Jun 22, 2011 7:33 am by damaster | 4 comments
Microsoft announced that it would purchase Skype for $8.5 billion back in May 2011, and a few days ago the US Federal Trade Commission just approved the deal. While the deal is still pending antitrust approvals from other jurisdictions, Skype still continues to develop and release their latest version of their communication client.
On June 20, Skype announced the new Skype 5.5 beta for Windows, bringing Facebook chat integration directly into the Skype client. In addition, the new Skype beta also bring Facebook social updates from your friends right into the client, allowing you to stay in touch, comment and "Like" their social updates. Check out the screenshot below:
Does this sound familiar to you? This is because Windows Live Messenger 2011, released back in June 2010, also brought Facebook social feed and Facebook chat integration right into their client. Given that Microsoft is a major investor within Facebook, the social network had always been a close partner with Microsoft, announcing several deals together in the past including search and advertising partnerships, Office Web Apps in Facebook Messages, as well as the recent Bing Social integration. Microsoft also integrates Facebook into many of its products, including Docs.com, and of course Windows Live Messenger.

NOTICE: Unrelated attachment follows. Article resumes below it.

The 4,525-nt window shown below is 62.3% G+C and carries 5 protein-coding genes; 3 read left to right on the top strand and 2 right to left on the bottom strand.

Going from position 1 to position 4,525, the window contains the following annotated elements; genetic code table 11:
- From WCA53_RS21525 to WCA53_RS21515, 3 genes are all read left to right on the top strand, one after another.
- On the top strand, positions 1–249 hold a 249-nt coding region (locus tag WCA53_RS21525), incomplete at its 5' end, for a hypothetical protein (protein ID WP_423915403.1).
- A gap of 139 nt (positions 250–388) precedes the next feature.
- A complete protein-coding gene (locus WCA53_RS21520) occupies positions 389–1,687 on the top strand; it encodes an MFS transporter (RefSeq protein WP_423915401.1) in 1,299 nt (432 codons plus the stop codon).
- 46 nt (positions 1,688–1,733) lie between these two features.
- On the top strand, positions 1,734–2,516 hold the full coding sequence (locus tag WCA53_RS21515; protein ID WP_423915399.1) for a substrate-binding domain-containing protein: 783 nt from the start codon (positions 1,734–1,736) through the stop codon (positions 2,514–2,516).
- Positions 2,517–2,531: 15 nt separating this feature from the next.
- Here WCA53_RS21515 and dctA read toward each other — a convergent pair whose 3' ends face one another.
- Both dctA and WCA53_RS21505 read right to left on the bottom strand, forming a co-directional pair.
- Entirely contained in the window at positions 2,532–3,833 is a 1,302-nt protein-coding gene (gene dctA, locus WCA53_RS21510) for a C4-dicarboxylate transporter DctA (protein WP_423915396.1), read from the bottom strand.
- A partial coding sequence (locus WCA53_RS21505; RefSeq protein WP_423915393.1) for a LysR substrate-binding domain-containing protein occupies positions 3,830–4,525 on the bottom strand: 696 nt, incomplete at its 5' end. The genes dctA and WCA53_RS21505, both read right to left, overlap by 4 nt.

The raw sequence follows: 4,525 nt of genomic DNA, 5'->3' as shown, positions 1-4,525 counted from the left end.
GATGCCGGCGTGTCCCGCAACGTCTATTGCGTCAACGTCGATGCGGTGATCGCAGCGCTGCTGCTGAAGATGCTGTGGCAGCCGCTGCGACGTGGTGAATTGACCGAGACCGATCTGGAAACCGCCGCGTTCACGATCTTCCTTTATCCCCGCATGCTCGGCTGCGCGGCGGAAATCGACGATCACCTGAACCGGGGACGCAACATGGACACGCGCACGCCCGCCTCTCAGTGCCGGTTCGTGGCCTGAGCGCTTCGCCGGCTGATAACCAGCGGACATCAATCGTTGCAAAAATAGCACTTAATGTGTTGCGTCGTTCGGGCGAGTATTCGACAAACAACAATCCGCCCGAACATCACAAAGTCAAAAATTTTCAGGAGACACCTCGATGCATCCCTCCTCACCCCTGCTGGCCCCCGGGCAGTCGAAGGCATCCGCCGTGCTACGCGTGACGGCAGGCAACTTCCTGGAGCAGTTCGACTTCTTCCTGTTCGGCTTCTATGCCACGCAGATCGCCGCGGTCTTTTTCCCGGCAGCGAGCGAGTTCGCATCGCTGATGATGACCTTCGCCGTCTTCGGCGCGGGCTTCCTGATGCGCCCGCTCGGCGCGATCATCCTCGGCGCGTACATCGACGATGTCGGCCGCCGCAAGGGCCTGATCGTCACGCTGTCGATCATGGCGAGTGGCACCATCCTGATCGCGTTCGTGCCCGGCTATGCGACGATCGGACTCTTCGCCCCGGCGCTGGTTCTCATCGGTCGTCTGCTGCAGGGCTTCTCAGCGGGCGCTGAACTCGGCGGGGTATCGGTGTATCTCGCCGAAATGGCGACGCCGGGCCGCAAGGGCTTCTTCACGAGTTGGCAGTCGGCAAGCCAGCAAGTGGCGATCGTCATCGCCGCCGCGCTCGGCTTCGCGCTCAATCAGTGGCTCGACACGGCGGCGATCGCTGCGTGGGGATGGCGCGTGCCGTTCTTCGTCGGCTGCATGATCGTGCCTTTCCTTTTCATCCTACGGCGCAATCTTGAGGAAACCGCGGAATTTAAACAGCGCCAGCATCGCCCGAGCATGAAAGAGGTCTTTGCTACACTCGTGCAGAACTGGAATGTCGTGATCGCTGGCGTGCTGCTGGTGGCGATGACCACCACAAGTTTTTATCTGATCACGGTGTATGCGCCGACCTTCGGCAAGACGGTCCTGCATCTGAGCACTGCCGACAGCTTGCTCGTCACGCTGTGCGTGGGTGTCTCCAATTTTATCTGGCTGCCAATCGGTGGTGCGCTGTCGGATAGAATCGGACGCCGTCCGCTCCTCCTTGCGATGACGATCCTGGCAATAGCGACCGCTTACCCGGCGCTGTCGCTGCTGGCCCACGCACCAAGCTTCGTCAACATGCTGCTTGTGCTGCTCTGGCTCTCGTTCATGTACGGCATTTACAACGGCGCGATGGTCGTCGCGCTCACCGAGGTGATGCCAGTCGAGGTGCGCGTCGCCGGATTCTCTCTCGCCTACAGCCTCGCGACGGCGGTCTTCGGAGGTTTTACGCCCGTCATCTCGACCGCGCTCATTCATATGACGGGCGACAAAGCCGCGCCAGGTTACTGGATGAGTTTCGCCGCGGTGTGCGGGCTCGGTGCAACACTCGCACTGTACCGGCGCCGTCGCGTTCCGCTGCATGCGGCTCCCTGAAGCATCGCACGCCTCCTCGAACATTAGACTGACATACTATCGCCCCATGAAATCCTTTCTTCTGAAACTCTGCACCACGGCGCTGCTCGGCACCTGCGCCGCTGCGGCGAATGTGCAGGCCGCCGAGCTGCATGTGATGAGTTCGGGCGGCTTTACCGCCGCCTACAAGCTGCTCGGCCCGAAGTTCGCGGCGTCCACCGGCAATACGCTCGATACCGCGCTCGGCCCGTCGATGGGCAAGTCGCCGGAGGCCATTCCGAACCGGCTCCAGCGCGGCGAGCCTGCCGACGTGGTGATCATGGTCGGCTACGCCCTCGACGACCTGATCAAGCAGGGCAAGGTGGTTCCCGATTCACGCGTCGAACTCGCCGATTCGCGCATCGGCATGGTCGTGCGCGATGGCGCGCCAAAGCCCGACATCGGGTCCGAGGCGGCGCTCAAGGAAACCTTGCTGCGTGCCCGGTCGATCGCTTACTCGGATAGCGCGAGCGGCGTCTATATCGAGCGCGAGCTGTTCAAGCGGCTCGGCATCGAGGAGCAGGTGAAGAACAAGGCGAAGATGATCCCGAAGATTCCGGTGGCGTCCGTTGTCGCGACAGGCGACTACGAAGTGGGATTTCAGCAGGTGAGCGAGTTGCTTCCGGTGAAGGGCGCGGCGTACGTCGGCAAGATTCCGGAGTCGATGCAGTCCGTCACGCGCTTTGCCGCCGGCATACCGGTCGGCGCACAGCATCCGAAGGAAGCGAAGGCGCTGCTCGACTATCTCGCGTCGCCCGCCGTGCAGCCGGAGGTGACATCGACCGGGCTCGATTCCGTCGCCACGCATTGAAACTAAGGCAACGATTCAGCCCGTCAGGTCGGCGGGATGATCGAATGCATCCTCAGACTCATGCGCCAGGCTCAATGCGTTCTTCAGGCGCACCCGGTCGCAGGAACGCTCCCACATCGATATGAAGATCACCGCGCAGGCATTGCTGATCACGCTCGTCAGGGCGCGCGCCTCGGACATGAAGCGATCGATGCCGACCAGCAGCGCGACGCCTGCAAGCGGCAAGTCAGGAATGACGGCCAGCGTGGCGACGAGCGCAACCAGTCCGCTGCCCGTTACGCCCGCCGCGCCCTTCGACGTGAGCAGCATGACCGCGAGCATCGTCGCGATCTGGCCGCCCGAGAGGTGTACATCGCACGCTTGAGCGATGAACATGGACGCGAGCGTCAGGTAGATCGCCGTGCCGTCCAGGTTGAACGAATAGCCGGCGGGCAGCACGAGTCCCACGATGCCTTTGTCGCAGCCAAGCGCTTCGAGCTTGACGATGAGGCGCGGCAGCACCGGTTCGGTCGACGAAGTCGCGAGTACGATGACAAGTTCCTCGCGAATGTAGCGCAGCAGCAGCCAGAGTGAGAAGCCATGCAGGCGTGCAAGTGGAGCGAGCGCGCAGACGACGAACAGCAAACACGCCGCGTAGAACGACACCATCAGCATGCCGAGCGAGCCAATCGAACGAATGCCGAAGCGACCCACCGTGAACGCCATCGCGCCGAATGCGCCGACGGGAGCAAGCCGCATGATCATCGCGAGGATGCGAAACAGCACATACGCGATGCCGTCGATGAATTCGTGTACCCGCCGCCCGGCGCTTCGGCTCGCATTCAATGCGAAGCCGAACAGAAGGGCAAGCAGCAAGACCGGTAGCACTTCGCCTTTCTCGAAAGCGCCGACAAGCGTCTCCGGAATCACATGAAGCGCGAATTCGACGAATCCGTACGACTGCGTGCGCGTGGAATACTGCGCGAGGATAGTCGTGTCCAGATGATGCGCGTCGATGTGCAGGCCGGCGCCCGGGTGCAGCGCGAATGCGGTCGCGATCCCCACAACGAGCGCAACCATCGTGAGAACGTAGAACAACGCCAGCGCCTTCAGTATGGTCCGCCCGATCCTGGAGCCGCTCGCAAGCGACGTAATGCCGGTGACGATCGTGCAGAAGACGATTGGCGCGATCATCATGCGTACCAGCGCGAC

With the Microsoft-Skype deal on the horizon, it is interesting to see Skype and Facebook having a closer relationship given that Facebook had always set its eyes on Skype. If the deal goes through, we believe it will be a win-win situation for all three parties – Microsoft, Skype, and Facebook. Benefits of Microsoft and Skype integration aside, the deal will also make Facebook quite happy, allowing Facebook to access Skype’s 145 million connected users per month to its user base. We now wonder, with Skype now featuring most of Windows Live Messenger’s features (and more like multi-party video chats), what will happen by the time the deal gets signed? Will Skype simply replace Windows Live Messenger? Or will it merge into a unified communication system embedded within Microsoft’s Windows 8 and Windows Phone 8 OSs? Only time will tell.